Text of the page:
nearly $1.000,000. ' . 1
Ohio Merchant Speaks.
Mr. Carver was the main speaker
i vesterday afternoon in the closing
" session of the federation. He told
- how he built up a business in nine
counties,, which attracts trade from
. cities of from 10,000 'to 100,000 popu
lation, through a continual intensive
advertising , campaign, and how he
retained his customer? through the
efficiency of his sales fofce. i
From a one-room country store
, the business Iu progressed - until
now there is a three-story building,
dividend into eight departments, each
department utiue'r the " management
of an expert., . . .. V.
l , P. Mann, .Devils Lake, i. P.,
owner of a totU in a town of 5,500,
.Ides' 'in iniitlat 'harness of $650,000.
- w ... - T...
ing and einnirjuion oi muiis.iuv.j
day and Wodrcsday r t'
' Lectures on Efficieticy.
Douglas White of the - Pacific
Coast' Retail' Furniture association
explained up-to-the-minute organiza
tion and efficiency to the furniture
men Tuesday and Wednesday, and
Paul Findley, Los Angeles, -of the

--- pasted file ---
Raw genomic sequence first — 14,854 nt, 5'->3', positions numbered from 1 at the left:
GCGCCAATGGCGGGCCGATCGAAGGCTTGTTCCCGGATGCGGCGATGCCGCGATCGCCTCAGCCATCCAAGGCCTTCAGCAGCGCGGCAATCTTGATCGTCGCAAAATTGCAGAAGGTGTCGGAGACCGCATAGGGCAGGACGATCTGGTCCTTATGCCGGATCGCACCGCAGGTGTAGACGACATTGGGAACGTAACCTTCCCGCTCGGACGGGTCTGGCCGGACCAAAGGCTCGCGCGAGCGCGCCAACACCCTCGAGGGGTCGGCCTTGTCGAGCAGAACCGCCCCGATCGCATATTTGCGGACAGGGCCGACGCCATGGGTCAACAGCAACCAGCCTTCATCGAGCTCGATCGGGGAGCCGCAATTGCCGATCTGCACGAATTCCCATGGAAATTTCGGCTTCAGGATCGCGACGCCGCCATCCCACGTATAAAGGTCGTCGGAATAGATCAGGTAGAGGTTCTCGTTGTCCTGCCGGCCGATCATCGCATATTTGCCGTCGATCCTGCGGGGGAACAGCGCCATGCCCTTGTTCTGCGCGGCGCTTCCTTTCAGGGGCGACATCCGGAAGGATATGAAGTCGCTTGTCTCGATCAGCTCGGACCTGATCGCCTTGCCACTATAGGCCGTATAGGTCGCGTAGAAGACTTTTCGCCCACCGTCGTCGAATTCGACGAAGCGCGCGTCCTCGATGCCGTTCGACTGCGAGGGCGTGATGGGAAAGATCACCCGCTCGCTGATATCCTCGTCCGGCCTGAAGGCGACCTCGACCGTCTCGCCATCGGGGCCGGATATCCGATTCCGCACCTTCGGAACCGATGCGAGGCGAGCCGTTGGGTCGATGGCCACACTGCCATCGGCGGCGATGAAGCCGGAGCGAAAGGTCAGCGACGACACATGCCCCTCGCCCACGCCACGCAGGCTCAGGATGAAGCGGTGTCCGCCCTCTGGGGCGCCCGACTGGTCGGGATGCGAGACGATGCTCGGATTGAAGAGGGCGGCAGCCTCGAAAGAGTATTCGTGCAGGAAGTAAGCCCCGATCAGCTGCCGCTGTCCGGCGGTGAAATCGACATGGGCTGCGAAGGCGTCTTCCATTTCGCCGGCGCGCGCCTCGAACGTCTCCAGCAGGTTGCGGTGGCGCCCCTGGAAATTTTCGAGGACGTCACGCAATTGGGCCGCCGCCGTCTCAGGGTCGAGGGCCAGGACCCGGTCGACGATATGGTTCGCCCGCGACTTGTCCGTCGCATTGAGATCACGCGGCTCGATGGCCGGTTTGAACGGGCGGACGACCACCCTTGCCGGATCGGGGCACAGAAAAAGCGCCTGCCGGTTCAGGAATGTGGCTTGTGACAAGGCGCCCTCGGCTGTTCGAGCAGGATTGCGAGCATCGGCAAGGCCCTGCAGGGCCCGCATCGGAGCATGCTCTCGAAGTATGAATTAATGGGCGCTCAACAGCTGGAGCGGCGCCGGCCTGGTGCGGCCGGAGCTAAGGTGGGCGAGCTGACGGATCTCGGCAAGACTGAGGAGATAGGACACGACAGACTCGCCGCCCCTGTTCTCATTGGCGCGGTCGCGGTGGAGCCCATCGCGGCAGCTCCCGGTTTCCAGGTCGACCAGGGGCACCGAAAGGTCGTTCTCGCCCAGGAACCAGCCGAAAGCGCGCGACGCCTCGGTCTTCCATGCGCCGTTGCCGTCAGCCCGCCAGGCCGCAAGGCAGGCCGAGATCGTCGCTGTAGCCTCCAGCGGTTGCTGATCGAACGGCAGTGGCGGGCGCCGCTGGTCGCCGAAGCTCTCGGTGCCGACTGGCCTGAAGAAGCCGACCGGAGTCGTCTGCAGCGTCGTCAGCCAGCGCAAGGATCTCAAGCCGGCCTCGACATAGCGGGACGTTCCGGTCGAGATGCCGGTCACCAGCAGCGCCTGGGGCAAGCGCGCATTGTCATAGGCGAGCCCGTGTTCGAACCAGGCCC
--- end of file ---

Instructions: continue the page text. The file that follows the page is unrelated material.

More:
California Fruit Growers, lectured
on cost accounting and cutting down
overhead, expenses Tuesday.
A series of lectures throughout the
convention, before the various.
Tur to Tmt Thaae, Column One.)
President of State
Retailers Heads Big
. ! Grocery Business
When C. TT. Freadrich. Lincoln,
newly-elected president of the Fed
eration of Nebr.fska Retailers; start
ed in the grocery business in 190
liis working capital was $1j0. lo
dav he is wealthf and Freadrich
Brothers operate the biggest grocery
store in Lincoln. ' Last year his store
did a business of $300,(1)0.
"I started in business in modest
wav and tried to make my;caiital go
as "far as possible." he said. "I
worked early and late, advertised as
much as possible and above all, I
niadc a supreme effort to satisfy